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|Leader of armed group at U.S. border boasted of assassination training: FBI
LAS CRUCES, N.M./TAOS, N.M. (Reuters) - The head of an armed group that stops migrants who cross the U.S.-Mexico border illegally allegedly boasted of training volunteers to kill former President Barack Obama and former Secretary of State Hillary Clinton, an FBI agent said in court papers. Larry Hopkins, leader of the United Constitutional Patriots, appeared in court in Las Cruces, New Mexico, on Monday to face charges of being a felon in possession of a firearm. The FBI said it found guns during a 2017 visit to his home.
POSTED APRIL 22, 2019 5:35 PM
|Western woman killed, three other people kidnapped in northern Nigeria
Kidnappers in Nigeria killed two people including a Western woman on Saturday and abducted three Nigerians in the northern city of Kaduna, the local police said. Kidnappings are rampant in Nigeria, where both locals and foreigners are targeted — mostly for ransom.
POSTED APRIL 21, 2019 11:15 AM
|Donald Trump takes legal action to block release of his financial records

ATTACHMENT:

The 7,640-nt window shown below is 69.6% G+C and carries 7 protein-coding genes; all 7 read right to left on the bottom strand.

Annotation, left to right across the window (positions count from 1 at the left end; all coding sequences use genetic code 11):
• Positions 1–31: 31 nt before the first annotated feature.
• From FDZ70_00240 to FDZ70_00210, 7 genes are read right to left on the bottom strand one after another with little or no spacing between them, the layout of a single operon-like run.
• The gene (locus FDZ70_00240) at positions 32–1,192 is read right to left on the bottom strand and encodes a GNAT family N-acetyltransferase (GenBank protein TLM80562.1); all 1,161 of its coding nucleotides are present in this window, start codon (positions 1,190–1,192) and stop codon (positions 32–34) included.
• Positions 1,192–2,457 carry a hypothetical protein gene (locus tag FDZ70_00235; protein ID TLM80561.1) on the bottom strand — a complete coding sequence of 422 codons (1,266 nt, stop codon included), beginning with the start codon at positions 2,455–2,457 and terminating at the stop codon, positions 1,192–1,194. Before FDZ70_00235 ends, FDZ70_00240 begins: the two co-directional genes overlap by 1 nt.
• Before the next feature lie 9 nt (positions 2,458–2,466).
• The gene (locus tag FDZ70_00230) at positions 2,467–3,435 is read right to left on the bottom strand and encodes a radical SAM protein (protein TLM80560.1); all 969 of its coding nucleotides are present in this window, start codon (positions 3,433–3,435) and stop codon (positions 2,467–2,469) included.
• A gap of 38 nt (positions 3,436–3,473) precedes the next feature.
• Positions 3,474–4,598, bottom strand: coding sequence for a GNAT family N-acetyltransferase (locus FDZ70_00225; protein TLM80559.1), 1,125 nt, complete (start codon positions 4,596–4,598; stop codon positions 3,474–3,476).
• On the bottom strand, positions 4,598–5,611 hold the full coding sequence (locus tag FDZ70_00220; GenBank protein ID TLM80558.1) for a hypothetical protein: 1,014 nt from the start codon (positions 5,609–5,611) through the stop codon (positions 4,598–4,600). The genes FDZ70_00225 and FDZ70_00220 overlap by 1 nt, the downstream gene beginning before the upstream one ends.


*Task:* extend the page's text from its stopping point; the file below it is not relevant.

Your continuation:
Donald Trump and his businesses sued the Democratic chairman of the House Oversight committee on Monday to block a subpoena requesting the president's financial records. It is the latest move in a fierce tussle between the White House and Democrats in Congress amid allegations about the president's finances. In a court filing in Washington, the president's lawyers argued congressman Elijah Cummings "has no legislative purpose" to issue the subpoena and accused Democrats of using their majority in Congress to harass him. “The Democratic Party, with its newfound control of the US House of Representatives, has declared all-out political war against President Donald J Trump," the lawsuit stated. “Subpoenas are their weapon of choice.” The lawsuit asked the court to block a subpoena issued to Mr Trump’s accounting firm, Mazars, last week demanding several years of the president's financial statements. The lawsuit, which will be fiercely contested in court, follows a string of moves in recent weeks by Mr Trump and his businesses to block the Democrats from getting their hands on his financial records. Michael Cohen made the explosive claims during his testimony in February Credit: Getty It came after Michael Cohen, Mr Trump's longtime former lawyer, told Congress that Mr Trump had inflated his company's assets to obtain a loan in a failed attempt to buy the Buffalo Bills football team. Cohen, who has pleaded guilty to several crimes including tax fraud and lying to Congress in 2017, submitted portions of documents called "statements of financial condition" to the House Oversight committee ahead of his testimony in February. Cohen's testimony led Democrats in Congress to demand the release of Mr Trump's statements of financial condition and his tax returns for the last six years - something he has refused to do voluntarily, bucking the trend of recent presidential candidates. In his lawsuit on Monday, Mr Trump called Cohen's testimony "a partisan stunt, not a good-faith effort to obtain accurate testimony from a reliable witness". In a statement, Mr Trump's lawyer, Jay Sekulow, said: "We will not allow presidential harassment to go unanswered." A spokeswoman for Mazars said the company would “respect this process and will comply with all legal obligations”. Mr Cummings has previously said his committee has the "full authority" to investigate whether the president engaged in illegal conduct before and during his time in office and whether he had any undisclosed conflicts of interest. He gave Mazars, which prepared financial statements for loan applications for Mr Trump, an April 29 deadline when he issued the subpoena. Responding to Mr Trump's lawsuit yesterday he said there was no “valid legal basis to interfere with this duly authorised subpoena from Congress”.